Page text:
Over the past year, the Jewish community around the world has come together to celebrate in unconventional ways. For Passover, we have selected three artists to develop new projects reimagining the stories in the Haggadah and giving us new ways to engage with the rich themes of this holiday.
Hip Hop Haggadah
Joshua Walters’ Hip Hop Haggadah is an audio storybook highlighting the story of Passover told with Hip Hop. Narrated by Joshua who grew up with hip hop as his first love, and came of age in the Bay Area as a beatbox artist, this 20-minute audio collage of beats, rhymes and Hebrew examines Passover as a story about slavery and being set free. Much in the same way Egyptian Pharaohs or American slave traders sold people into bondage, this storybook directly connects the relationship of African-American and Jewish history as similar struggles. Just as a traditional Haggadah has the same overarching story, in the Hip Hop Haggadah there is a re-mix of storytelling from a multicultural point of view. Guest Tiffany Harris of Moishe House shares her own experience and the significance for her of this religious narrative.
Seder. Conspiración Femenina.
Michelle Wejcman’s SEDER. Conspiración femenina. (Female conspiracy) is a performance project that invites the audience to engage with the female characters in the Passover story, whose roles are often minimized, but are a crucial part of the narrative. SEDER. Conspiración femenina. brings a Latin American Jewish perspective (videos will be in Spanish with subtitles) and traditions to the retellings through a performance video and live event. At the live Zoom event, viewers will be invited to immerse in the Seder to explore new rituals hosted by Miriam, Shifra, Puah, Yocheved, Tzipora and Batia as a closing to the Passover holiday on April 3 at 7pm. The event will be in Spanish. REGISTER HERE.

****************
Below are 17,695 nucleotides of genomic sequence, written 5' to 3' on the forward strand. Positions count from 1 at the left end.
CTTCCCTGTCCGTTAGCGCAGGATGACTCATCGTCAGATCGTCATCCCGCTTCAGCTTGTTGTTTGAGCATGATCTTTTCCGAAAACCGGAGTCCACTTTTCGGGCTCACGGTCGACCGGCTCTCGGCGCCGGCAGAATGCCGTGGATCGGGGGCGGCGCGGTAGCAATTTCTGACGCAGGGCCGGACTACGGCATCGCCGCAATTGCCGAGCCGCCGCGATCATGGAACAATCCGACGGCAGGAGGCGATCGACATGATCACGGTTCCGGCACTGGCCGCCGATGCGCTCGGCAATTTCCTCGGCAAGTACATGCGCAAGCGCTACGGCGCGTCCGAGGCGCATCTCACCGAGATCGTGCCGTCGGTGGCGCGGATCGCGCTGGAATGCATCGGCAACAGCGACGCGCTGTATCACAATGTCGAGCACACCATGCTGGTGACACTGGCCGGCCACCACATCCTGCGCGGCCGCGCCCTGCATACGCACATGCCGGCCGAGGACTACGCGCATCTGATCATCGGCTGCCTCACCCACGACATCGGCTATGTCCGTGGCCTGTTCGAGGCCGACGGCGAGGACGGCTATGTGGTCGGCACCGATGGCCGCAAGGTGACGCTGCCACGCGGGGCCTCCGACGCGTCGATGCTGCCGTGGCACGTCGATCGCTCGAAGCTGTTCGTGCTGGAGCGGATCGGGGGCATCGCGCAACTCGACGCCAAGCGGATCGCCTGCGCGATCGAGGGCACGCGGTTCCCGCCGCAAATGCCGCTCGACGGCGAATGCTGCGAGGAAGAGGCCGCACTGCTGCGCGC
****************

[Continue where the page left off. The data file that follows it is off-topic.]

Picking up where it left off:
Conceived and Directed by Michelle Wejcman | Writers: Michelle Wejcman and Natalia Slovediansky | Actresses: Gal Groisman (Uruguay), Jennifer Frank (Argentina), Natalia Slovediansky (Argentina), Iael Gabay, Muriel Taks (Uruguay) and Kineret Serebrinsky Duek (Chile) | Music: Paloma Schachmann (Argentina) and Martina Trost (Argentina) | Illustrator: Judith Hilen Mugrabi (Argentina) | Editing: Peiping Studio | Text Study: Rab Karina Finkielsztein (Argentina)
Drop by Drop
Jacqueline Nicholls’ Drop by Drop is a series of animated drawings taking inspiration from the Haggadah’s stage directions to spill wine when mentioning the plagues. This project explores the grief and loss we have all experienced during this global pandemic. The four cups of wine punctuate the seder’s journey, marking the ceremonial beginning that sanctifies this ritual meal, kiddush; to pouring out wine for Elijah, the mythical prophet who will herald an ultimate redemption. But we also use wine, specifically the spilling of wine, as a performative gesture to acknowledge loss and destruction during the plagues. These animations follow this progression. In each short animation, wine has been used as ink to draw with, taking as their starting point the relevant passages in the Haggadah. The wine-soaked writing distorts and plays with the text as it falls into illegibility and reveals its shadow self. Jacqueline’s art practice uses handwriting to take ownership of, subvert, and play with traditional rabbinic texts, in a contemporary critique and interrogation.